In Pope v. United States, 323 U.S. 1, at page 12, 65 S. Ct. 16, at page 22, 89 L. Ed. 3, the Supreme Court held: "It is a judicial function and an exercise of the judicial power to render judgment on consent. A judgment upon consent is a `judicial act'." In such a case the court, in approving the consent judgment, is in fact adjudicating plaintiff's right of recovery and the extent of it, both of which are essential elements of the judgment.
A judgment is conclusive in respect to the parties to it and it cannot be impeached collaterally in an action at law. Mattingly v. Nye, 8 Wall. 370, 75 U.S. 370, 373, 19 L. Ed. 380. The rule in equity is slightly different. It has been held that in the absence of fraud, a court of equity cannot collaterally question the conclusiveness of a judgment at law. Tilton v. Cofield, 93 U.S. 163, 167, 23 L. Ed. 858.
The rule is the same with respect to a consent judgment. In Rector v. Suncrest Lumber Co., 4 Cir., 52 F.2d 946, at page 948, the court stated the principle of law as follows:
"Rector paid the larger amount under an agreement of settlement; and afterwards consented to a judgment wherein it was recited that all matters in controversy between the parties had been fully compromised and settled, the foreclosure sale to the company was declared null and void, and the suit dismissed. Such a judgment precluded further litigation of the issue, for a judgment entered by consent is as conclusive and final as to any matter determined as one rendered in invitum after contest and trial. [citing cases] And such a judgment cannot be impeached collaterally in another proceeding. [citing cases]."
In Curry v. Curry, 65 App.D.C. 47, 79 F.2d 172, 174, the Court of Appeals for the District of Columbia stated the rule with respect to a consent decree, as follows:
"For a consent decree, within the purview of the pleadings and the scope of the issues, is valid and binding upon all parties consenting, open neither to direct appeal nor collateral attack. `A fortiori, neither party can deny its effect as a bar of a subsequent suit on any claim included in the decree.'"
A statement by a party that he consents to a decree is equivalent to an admission that the facts exist on which the decree rests, and the only question open is whether that decree could be entered in that cause on any state of facts. Pacific R. Co. v. Ketchum, 101 U.S. 289, 296-297, 25 L. Ed. 932; United States v. Babbitt, 104 U.S. 767, 26 L. Ed. 921; and Curry v. Curry, supra.
A consent decree entered pursuant to stipulation of the parties has the same force and effect as any other judgment. It is a final adjudication. Utah Power & Light Co. v. United States, 1930, 42 F.2d 304, 308, 70 Ct.Cl. 391; Nashville, C. & St. L. Railway Co. v. United States, 113 U.S. 261, 266, 5 S. Ct. 460, 28 L. Ed. 971.
Juilliard's present contention of "mutual mistake of fact" with respect to *586 fabric A-2391, is at odds with the amount of overcharges it consented to pay on fabric A-2391, under the settlement stipulation dated January 29, 1943, and constitutes a collateral attack upon the consent judgment and the money damage settlement in OPA's action against Juilliard. It does not appear that Juilliard made any demand upon the OPA to reopen the settlement and the stipulations and judgment in the OPA action of November 19, 1942 against Juilliard, to have the overcharges recalculated in respect to fabric A-2391, using a price ceiling of $2.975 per yard instead of the $2.825 per yard used on the settlement.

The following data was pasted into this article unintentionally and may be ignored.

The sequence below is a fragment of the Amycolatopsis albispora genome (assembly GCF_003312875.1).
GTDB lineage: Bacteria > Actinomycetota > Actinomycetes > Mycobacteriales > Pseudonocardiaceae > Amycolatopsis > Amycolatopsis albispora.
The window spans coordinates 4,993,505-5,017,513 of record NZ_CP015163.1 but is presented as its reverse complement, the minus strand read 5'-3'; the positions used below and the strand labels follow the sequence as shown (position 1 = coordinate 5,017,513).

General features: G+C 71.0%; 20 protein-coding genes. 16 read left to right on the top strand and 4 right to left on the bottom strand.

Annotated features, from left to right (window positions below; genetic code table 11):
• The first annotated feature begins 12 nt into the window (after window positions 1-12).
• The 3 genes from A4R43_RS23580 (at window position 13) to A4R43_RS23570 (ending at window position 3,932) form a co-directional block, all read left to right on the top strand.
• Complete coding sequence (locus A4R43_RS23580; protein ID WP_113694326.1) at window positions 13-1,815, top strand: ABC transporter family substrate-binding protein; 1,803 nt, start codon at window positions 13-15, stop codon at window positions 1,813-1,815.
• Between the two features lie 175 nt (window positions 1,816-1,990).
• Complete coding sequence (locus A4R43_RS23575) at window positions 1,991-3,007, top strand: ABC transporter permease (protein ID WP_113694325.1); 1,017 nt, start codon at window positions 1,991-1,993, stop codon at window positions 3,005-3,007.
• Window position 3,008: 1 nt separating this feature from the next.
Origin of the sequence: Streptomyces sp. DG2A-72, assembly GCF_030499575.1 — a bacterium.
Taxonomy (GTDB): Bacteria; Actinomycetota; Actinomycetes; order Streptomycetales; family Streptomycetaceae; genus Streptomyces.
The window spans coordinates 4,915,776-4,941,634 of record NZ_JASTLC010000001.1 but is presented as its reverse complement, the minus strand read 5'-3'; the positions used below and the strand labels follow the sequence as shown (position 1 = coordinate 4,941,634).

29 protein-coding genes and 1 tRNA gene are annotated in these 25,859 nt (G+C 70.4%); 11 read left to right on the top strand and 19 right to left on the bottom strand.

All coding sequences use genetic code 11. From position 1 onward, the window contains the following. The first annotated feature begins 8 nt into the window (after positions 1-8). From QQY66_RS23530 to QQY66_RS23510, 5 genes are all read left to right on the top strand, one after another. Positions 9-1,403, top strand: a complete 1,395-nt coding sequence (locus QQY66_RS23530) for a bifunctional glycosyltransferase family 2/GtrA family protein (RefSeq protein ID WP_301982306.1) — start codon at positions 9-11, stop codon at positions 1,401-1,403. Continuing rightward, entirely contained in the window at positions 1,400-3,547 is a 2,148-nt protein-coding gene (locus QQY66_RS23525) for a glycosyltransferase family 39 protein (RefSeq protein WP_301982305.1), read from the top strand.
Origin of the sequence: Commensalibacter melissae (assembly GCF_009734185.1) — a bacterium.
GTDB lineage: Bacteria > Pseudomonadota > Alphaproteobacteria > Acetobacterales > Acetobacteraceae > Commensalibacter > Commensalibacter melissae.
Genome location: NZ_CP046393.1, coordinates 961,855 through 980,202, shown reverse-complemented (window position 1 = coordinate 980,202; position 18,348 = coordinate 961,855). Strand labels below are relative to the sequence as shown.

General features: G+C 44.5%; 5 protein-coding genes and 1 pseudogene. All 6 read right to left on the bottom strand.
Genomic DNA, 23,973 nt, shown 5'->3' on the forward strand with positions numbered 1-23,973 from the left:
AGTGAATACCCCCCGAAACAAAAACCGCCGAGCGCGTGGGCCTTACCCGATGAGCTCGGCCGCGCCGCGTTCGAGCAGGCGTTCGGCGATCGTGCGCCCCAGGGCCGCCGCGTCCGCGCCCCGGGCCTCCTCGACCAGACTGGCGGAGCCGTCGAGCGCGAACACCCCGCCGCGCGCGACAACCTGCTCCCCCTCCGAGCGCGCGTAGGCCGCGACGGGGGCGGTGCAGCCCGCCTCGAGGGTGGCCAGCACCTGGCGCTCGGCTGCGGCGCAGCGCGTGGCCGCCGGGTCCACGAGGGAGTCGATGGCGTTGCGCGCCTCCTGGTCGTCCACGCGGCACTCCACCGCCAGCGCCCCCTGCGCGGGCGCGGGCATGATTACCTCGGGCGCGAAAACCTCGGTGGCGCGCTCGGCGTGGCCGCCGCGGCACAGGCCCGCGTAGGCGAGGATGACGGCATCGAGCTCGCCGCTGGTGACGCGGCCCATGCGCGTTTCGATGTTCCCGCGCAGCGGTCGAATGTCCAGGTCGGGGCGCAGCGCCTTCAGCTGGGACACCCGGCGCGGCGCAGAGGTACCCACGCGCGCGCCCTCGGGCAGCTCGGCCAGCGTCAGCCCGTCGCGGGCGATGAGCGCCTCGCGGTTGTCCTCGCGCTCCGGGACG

A collateral attack upon a judgment has been defined to mean "`any proceeding in which the integrity of a judgment is challenged, except those made in the action wherein the judgment is rendered, or by appeal, and except suits brought to obtain decrees declaring judgments to be void ab initio.'" Mitchell v. Village Creek Drainage Dist., 8 Cir., 158 F.2d 475, 478. See also, Higginson v. Schoeneman, 89 U.S.App.D.C. 126, 190 F.2d 32, 34; United Merchants & Mfrs. v. South Carolina El. & G. Co., D.C., 113 F. Supp. 257, 262.
Juilliard in this tax refund action is attempting to avoid the settlement figure, placed upon fabric A-2391, as indicated in the total settlement figure of $410,219.31 of the stipulation referred to in the consent judgment approved and signed by Judge Mandelbaum on February 1, 1943. This constitutes a collateral attack upon one of the component parts of the settlement, referred to in the consent judgment.
Juilliard claims mutual mistake with respect to overcharges computed on fabric A-2391. Juilliard makes no contention that the settlement and consent judgment were procured by extrinsic fraud or that the Court lacked jurisdiction to approve and enter the consent judgment.
A judgment which is erroneous, irregular, or voidable is not subject to collateral attack, but must be corrected by appeal. Baltimore S.S. Co. v. Phillips, 274 U.S. 316, 325, 47 S. Ct. 600, 604, 71 L. Ed. 1069.